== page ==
Approaches to Evaluating a Document or Source Author John Tosh outlines in his book ‘The Pursuit of History’ two approaches to evaluating a document or source. These are namely an External Criticism and an Internal Criticism (Tosh, 1984. 58) The Oxford School Dictionary defined a criticism as the expression of disapproval of something on the basis of perceived faults or mistakes. (Oxfords School Dictionary, 2003. 109) By applying this these criticisms to any historical source or potential source a historian can identify whether or not the source is worthy of use.
An external criticism is one that firstly tests a sources authenticity, it questions the origins, date, author and other key factors against what is already known and proven of the time in question. This process can identify any discrepancies or forgeries, yet the source should not be discarded. Some of the most famous sources in history have questionable authenticity such as the Bixby Letter whose author is widely debated (Abraham Lincolns Most Notorious Forgers, n. d*).
By establishing a sources’ credibility the historian can determine the weight it holds or the reasoning behind such falsified documentation, then seek to question the motives of the forger. (Tosh, 1984. 62) This method in itself holds some problems, as a document could be externally sound but the content can be tainted. Thus an Internal criticism must be applied. This is analysis of the content itself. A historian must account for a larger variety of factors that led to the creation of the document.
New Criticism vs. Reader-Response A piece of work can be evaluated in plenty of ways. Critique methods such as Reader-Response, Deconstructive Criticism, New Criticism, and many others act as examples of literary evaluations. All of the critique methods share similarities, but differ in other ways. Reader-Response and New Criticism, for example, share characteristics but they are also two very ...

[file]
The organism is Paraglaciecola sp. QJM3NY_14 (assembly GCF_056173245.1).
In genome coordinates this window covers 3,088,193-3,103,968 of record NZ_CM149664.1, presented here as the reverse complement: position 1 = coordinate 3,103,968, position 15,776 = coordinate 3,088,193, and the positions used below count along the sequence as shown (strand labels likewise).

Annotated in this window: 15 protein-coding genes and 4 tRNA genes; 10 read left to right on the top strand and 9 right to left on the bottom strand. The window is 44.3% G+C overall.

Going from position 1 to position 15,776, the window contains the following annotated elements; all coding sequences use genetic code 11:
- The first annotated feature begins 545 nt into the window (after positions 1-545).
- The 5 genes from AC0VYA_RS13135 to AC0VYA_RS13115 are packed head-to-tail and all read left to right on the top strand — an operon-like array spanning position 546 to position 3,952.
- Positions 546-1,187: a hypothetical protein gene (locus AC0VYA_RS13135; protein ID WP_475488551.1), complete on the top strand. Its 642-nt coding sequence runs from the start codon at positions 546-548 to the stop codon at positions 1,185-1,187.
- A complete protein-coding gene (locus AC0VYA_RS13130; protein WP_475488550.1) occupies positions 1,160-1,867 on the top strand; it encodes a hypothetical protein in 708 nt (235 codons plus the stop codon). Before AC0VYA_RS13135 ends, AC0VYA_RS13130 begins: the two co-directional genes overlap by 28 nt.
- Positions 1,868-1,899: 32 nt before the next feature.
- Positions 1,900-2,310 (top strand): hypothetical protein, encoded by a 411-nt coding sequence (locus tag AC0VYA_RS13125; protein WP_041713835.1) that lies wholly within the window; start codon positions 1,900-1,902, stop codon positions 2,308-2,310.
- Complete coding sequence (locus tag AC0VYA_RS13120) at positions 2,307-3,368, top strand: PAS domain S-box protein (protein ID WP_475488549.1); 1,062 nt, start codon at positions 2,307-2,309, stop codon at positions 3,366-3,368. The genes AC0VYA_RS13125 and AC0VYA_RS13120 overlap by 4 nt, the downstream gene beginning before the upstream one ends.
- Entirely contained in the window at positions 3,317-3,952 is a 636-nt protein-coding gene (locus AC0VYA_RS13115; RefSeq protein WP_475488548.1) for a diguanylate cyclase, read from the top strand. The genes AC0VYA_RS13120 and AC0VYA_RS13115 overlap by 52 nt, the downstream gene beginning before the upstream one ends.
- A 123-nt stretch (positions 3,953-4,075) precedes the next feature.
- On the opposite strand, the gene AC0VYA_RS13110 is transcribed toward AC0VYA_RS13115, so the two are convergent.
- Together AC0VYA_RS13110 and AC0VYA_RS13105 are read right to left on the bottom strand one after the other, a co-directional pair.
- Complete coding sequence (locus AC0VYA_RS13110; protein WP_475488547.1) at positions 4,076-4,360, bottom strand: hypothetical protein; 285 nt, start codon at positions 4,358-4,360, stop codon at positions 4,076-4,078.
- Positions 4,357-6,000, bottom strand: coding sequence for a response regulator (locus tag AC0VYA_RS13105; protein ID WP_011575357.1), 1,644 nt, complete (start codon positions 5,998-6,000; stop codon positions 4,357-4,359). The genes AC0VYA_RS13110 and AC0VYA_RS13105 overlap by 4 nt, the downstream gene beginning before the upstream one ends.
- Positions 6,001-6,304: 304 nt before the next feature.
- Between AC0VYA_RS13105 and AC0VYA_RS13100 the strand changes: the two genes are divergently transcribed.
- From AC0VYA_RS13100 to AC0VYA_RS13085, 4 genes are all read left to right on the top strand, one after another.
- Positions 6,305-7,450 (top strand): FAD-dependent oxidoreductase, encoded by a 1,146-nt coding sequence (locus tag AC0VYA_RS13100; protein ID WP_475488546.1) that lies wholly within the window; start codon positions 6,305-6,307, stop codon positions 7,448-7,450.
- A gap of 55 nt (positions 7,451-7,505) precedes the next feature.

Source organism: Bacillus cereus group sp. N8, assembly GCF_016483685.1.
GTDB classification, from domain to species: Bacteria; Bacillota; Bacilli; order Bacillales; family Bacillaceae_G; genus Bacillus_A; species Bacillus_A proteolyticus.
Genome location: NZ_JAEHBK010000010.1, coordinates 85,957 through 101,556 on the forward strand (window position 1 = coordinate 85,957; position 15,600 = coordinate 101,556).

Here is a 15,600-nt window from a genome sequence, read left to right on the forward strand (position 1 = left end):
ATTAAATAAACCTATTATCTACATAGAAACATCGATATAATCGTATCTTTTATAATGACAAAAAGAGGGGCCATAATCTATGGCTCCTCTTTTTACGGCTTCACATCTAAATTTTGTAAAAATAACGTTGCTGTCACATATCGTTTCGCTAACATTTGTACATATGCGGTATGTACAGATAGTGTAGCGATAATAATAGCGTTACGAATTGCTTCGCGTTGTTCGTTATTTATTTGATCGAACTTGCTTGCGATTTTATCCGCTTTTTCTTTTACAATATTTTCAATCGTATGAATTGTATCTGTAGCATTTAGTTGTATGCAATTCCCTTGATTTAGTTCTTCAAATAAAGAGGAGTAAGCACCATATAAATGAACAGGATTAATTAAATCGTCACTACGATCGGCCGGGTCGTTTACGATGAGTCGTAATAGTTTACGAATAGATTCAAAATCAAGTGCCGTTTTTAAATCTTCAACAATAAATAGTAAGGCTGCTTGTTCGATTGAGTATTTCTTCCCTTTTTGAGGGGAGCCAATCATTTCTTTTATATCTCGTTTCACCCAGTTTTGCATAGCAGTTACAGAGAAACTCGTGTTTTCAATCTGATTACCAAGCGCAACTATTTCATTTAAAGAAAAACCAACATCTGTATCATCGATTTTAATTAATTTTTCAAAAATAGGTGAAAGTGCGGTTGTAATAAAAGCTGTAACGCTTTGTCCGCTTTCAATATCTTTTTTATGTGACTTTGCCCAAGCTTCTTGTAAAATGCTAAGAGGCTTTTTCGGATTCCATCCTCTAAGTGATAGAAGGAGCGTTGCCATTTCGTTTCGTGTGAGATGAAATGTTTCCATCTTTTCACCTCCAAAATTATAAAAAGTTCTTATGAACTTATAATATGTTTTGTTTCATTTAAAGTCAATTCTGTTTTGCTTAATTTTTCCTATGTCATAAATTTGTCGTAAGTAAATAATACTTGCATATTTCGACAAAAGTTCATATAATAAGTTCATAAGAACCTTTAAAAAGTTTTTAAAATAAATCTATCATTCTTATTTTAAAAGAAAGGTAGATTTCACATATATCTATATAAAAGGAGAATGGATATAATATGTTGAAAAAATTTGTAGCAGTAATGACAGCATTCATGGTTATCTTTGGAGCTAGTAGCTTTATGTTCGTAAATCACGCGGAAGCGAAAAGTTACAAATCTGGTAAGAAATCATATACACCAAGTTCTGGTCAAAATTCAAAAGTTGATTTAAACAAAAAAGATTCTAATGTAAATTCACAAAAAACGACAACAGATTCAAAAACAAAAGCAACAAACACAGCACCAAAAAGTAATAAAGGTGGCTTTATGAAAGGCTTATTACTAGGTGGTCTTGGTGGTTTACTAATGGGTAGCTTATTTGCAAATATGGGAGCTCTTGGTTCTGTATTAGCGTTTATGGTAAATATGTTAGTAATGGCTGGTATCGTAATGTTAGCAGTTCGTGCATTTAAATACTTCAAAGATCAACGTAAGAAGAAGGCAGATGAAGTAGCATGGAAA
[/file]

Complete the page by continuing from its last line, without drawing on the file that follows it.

Whether the author was a first hand witness, the mind-state of the author, take into account prejudices, bias, suppression, political influences, intentions and self-interests. This approach deals directly with the subject matter and delves into its complexity. (Kent, 1941. 67) An example is the Han Emperors of China from 206 BC who took interest in history and thus developed a branch of government with the sole purpose to write history. (Brownlee, 1991. 27) In this regard a political influence or bias towards a certain leader may lead to a one sided history, the source will therefore lack purity. This questions its dependability.
No source can be one hundred percent objective. It is therefore up to the historian to sift through the relevant sources and weigh them up. Determine each sources validity and legitimacy by applying these two approaches amongst other skills. These should be applied to all sources regardless of how authentic it may appear. As a general rule of thumb for all historians, one must never accept anything at face value. We do not understand the circumstances under which sources were created, but must not fully discredit them. A historian must therefore weigh them up as half-truths in the pursuit for something concrete.